Battle of Anandpur (1685)

The Battle of Anandpur (1685) was fought between the Sikhs and an allied force of rajas of the Hill States of the Sivalik range, specifically Kahlur, Kangra, and Guler.[1][2]

Battle of Anandpur
Part of Hill States-Sikh Wars
Result Sikh victory
Akal Sena (Sikhs) Chandel of Kahlur
Commanders and leaders
Guru Gobind Rai Bhim Chand (Kahlur)
Unknown Unknown
Casualties and losses
Unknown Unknown



Raja Bhim Chand strongly objected to the Guru beating a nagara drum, as it was an action only sovereign rulers took, which is one of the reasons for the conflict.[3] Another reason is the Guru refusing to lend an elephant, named Prasadi, to Bhim Chand, as the Guru thought the ruler was trying to take the animal away from him permanently for himself.[4]



The Hill State allies attacked Anandpur in early 1685 but were repelled.[5][6][7]



The Guru left Anandpur for Paonta Sahib in the same year in April or May on the summon of Raja Medni Prakash of Nahan State.[8][9][10] One of the reasons the Guru left Anandpur is due to the hostilities he faced with the Hill kings.[4]

See also



  1. ^ Gill, Pritam Singh (1978). History of Sikh Nation: Foundation, Assassination, Resurrection. New Academic Publishing Company. p. 209. ( ii ) Second Battle of Anandpur (1685) : Having lost the first battle, Bhim Chand approached some hill chiefs for help; he formed an alliance with the Rajas of Kangra and Guler. The allies attacked Anandpur in 1685 but they were repulsed.
  2. ^ Ralhan, O. P. The Great Gurus of the Sikhs: Guru Tegh Bahadur & Govind Singh. Vol. 4. Anmol Publications Pvt Limited. p. 358.
  3. ^ Singh, Harbhajan (2000). The encyclopedia of Sikhism: over 1000 entries (1. publ ed.). New Delhi: Hemkunt Publ. p. 150. ISBN 978-81-7010-301-1.
  4. ^ a b Yasmin, Robina (2022). Muslims under Sikh Rule in the Nineteenth Century: Maharaja Ranjit Singh and Religious Tolerance. Library of Islamic South Asia. Bloomsbury Publishing. p. 32. ISBN 9780755640348. At the invitation of Raja Mat Parakash of Sirmaur, he moved to Paonta in April 1685. The Gazetteer of the Sirmaur State reports that the Guru had to leave Anandpur Sahib because of a disagreement with Bhim Chand, the Raja of Bilaspur. Ratan Rai, the son of Raja Ram Rai of Assam, visited Anandpur with his mother and several ministers and presented gifts to the Guru, including an elephant called Prasadi. Some days later, Bhim Chand sent a message to Anandpur, asking the Guru to lend him Prasadi. The Guru suspected that Bhim Chand wanted to gain permanent possession of the elephant, and declined his demand. An atmosphere of confrontation developed between the two on such small issues.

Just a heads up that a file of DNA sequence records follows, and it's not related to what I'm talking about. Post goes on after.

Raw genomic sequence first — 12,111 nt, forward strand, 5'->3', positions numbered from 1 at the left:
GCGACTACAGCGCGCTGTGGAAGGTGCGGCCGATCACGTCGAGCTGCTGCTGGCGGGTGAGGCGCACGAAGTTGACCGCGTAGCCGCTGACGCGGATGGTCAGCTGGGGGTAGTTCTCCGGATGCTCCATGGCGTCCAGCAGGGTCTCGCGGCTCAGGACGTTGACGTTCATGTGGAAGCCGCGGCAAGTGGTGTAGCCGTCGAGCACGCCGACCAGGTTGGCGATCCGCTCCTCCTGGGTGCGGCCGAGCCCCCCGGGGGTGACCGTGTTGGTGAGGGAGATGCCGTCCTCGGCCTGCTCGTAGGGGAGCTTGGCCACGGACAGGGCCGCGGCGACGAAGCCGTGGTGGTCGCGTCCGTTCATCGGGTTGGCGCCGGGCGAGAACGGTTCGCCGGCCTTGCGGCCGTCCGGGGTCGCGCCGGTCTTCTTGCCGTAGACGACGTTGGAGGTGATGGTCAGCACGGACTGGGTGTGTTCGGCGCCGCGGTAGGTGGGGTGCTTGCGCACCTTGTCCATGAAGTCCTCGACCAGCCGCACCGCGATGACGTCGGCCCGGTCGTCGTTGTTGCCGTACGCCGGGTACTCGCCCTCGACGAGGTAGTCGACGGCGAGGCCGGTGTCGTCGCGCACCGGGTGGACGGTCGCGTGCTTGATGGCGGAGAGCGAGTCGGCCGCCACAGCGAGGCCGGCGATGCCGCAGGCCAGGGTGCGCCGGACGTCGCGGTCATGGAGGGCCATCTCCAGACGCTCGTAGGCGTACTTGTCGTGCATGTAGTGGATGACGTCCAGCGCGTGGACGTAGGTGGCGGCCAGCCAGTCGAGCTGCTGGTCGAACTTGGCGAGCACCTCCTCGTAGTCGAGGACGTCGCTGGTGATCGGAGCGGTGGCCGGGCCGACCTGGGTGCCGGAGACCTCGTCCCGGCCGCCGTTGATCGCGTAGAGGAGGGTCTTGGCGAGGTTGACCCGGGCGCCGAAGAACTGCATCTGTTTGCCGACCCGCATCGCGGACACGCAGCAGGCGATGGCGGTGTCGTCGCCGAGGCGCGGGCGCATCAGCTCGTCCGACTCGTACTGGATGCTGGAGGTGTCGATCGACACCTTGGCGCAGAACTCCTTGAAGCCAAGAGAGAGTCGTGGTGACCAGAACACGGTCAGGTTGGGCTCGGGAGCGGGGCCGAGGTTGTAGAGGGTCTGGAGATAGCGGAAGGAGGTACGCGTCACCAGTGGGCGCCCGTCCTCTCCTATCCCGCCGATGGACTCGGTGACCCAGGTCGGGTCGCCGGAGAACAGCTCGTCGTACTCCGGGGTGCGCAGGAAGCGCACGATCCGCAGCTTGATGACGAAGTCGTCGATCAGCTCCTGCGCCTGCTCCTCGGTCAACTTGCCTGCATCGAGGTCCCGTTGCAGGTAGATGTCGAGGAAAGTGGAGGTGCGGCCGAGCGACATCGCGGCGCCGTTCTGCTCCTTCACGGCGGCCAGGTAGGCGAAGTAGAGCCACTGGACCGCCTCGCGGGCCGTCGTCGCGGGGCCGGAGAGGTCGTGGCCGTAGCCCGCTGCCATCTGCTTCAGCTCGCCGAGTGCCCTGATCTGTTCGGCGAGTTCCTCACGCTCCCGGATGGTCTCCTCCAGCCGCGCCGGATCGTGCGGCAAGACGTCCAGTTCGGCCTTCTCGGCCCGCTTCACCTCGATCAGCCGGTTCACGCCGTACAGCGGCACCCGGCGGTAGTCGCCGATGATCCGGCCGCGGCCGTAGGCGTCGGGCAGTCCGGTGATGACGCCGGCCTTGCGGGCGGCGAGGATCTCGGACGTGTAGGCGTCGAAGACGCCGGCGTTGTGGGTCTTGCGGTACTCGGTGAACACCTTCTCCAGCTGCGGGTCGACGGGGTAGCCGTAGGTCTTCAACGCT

5. ^ Hari Ram Gupta (1994). History Of The Sikhs Vol. I The Sikh Gurus (1469-1708). pp. 226–229. ISBN 8121502764.
  6. ^ Harbans Kaur Sagoo (2001). Banda Singh Bahadur And Sikh Sovereignty. p. 59.
  7. ^ Singh, Dalip (2002). Life of Sri Guru Gobind Singh Ji: includes clarifications on authenticity of Zafarnama, Fatehnama, role of Banda Bairagi, Amarnama and the facts connected with the Guru's final departure from earth. Amritsar, India: B. Chattar Singh Jiwan Singh. pp. 71–73. ISBN 978-81-7601-480-9.
  8. ^ Johar, Surinder Singh (1999). "As a Democrat". Guru Gobind Singh: A Multi-faceted Personality. M.D. Publications Pvt. Ltd. p. 83. ISBN 9788175330931.
  9. ^ Gandhi, Surjit Singh (2007). History of Sikh gurus retold. 2: 1606 - 1708 C. E. Vol. 2. New Delhi: Atlantic Publishers & Distributors. p. 703. ISBN 978-81-269-0858-5.
  10. ^ Bakhshi, Surinder (July 2009). Sikhs in the Diaspora: A Modern Guide to Practice of the Sikh Faith: A Knowledge Compendium for the Global Age. Sikh Publishing House. pp. 73–74. ISBN 9780956072801.